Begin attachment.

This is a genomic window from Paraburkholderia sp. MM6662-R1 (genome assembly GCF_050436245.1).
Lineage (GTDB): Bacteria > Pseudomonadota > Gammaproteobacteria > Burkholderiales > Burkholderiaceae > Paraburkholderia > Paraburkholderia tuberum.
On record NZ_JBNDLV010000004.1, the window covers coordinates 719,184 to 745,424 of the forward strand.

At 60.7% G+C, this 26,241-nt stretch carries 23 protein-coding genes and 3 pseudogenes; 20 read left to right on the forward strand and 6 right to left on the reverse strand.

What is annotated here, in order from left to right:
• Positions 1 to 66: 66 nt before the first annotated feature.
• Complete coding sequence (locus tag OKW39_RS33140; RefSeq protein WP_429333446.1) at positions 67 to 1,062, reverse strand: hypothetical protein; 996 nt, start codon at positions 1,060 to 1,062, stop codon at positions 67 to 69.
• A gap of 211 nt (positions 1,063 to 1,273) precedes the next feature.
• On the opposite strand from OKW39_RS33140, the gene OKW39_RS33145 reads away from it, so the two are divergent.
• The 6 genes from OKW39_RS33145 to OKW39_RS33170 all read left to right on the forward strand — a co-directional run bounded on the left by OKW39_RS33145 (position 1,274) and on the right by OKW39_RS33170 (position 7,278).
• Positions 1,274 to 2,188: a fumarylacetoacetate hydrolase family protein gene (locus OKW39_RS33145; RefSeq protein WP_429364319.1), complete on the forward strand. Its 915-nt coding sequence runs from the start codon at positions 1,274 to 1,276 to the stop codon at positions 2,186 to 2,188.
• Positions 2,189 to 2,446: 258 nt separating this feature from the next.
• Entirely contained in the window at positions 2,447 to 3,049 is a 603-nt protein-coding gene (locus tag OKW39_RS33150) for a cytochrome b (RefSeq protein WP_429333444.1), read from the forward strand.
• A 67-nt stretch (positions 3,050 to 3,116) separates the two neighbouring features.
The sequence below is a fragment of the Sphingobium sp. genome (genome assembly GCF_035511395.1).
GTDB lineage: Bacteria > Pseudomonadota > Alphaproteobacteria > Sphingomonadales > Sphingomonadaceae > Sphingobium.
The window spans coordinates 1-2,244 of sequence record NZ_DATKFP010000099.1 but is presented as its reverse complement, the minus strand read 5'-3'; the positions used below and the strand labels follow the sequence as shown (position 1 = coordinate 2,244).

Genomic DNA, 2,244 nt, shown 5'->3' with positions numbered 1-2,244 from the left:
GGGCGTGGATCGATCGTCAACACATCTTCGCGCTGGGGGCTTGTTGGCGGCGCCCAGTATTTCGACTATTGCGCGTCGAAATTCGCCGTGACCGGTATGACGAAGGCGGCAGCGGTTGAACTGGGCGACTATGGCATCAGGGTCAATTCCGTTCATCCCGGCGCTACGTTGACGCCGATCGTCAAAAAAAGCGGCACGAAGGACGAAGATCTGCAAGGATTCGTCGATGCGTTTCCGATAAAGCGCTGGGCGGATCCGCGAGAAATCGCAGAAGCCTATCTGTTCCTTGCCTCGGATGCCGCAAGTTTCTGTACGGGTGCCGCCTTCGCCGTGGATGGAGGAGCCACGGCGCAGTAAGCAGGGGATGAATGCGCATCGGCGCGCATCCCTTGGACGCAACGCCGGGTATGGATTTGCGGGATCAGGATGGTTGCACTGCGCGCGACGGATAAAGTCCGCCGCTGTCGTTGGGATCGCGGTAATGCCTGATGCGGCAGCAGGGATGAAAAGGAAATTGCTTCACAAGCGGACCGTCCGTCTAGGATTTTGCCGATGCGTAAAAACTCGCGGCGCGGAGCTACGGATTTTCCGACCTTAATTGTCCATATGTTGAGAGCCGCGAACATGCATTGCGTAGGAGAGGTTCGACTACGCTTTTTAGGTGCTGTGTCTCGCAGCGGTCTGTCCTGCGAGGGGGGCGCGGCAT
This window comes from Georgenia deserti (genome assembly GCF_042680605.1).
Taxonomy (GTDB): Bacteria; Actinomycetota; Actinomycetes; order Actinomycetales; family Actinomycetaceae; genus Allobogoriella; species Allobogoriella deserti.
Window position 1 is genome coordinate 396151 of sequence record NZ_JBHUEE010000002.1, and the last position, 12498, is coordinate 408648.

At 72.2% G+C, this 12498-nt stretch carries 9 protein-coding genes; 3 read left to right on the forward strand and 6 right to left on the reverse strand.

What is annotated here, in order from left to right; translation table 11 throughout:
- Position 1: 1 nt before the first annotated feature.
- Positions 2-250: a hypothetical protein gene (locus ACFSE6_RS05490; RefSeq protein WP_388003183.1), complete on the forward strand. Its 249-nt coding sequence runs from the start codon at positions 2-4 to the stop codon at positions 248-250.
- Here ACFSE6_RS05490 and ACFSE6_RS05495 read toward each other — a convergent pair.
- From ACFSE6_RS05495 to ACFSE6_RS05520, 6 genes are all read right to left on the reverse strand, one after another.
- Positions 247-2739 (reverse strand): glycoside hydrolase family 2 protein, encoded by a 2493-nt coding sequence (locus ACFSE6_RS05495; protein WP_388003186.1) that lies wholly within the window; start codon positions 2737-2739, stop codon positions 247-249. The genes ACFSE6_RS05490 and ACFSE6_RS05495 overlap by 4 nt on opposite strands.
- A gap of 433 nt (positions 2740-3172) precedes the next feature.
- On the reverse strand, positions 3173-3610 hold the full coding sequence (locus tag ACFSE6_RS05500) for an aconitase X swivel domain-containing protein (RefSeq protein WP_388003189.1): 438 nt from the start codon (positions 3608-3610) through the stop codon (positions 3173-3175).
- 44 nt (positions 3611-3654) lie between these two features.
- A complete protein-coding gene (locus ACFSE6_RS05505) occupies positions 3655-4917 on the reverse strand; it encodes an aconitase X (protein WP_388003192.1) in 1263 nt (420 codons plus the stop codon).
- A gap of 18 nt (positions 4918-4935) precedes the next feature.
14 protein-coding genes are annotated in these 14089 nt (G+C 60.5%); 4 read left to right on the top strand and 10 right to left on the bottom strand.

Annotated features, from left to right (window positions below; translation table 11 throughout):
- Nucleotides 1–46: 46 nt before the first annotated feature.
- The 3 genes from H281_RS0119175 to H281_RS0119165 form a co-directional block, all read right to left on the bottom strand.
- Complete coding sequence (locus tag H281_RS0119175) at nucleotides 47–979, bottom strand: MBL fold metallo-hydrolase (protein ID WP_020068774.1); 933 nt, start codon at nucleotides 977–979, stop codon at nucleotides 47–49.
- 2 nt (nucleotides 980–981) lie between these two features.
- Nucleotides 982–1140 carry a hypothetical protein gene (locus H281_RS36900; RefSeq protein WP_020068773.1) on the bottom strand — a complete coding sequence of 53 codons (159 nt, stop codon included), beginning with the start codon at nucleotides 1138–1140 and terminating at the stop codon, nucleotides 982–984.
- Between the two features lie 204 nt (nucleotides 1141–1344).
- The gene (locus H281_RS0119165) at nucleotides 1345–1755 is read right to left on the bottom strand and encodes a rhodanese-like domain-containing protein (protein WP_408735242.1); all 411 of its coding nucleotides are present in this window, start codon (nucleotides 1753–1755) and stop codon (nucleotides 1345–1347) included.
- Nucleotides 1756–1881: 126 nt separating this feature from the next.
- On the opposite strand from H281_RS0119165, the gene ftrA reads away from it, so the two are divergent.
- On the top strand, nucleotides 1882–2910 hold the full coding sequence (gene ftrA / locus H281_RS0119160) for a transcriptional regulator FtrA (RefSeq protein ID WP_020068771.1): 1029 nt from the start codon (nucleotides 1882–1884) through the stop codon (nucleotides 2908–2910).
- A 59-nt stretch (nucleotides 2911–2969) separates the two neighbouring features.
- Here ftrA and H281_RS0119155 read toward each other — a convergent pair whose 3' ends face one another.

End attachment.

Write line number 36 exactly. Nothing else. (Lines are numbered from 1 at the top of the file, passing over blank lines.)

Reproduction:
Annotated features, from left to right (window positions below; translation table 11 throughout):